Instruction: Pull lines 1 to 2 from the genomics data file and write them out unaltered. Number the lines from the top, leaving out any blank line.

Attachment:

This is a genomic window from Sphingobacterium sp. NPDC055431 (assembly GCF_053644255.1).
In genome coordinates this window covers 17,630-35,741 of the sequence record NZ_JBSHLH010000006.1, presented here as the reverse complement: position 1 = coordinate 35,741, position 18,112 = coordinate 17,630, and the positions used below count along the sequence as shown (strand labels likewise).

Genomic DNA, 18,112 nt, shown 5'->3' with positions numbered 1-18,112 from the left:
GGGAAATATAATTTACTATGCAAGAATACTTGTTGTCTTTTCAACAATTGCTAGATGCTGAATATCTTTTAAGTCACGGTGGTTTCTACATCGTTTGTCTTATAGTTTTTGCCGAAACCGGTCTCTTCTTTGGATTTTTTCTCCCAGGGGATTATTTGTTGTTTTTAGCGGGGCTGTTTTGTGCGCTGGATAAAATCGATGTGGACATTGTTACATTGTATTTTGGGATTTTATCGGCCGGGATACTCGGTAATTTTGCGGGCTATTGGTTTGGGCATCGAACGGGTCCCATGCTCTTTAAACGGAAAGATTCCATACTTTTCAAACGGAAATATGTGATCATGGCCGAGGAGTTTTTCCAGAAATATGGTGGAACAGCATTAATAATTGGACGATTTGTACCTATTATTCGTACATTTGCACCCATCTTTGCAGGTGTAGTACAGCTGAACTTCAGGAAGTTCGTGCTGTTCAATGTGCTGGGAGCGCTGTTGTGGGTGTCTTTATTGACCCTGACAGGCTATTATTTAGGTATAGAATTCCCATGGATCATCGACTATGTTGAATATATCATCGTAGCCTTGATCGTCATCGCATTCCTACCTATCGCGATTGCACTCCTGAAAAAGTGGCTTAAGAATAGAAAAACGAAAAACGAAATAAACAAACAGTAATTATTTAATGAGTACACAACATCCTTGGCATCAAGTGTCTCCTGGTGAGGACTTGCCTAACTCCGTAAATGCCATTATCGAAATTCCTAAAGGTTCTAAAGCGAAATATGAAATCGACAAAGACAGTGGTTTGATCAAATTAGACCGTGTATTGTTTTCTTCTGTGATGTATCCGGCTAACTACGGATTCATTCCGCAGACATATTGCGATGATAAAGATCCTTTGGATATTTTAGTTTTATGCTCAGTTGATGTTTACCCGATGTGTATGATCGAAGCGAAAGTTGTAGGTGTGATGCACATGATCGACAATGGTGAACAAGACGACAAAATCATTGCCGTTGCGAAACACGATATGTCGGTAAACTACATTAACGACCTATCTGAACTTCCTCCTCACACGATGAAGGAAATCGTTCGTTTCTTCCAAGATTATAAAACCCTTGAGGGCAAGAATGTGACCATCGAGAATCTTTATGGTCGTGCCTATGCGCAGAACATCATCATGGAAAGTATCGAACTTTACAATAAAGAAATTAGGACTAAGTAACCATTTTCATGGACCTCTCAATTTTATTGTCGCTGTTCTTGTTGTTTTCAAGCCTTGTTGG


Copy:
This is a genomic window from Sphingobacterium sp. NPDC055431 (assembly GCF_053644255.1).
In genome coordinates this window covers 17,630-35,741 of the sequence record NZ_JBSHLH010000006.1, presented here as the reverse complement: position 1 = coordinate 35,741, position 18,112 = coordinate 17,630, and the positions used below count along the sequence as shown (strand labels likewise).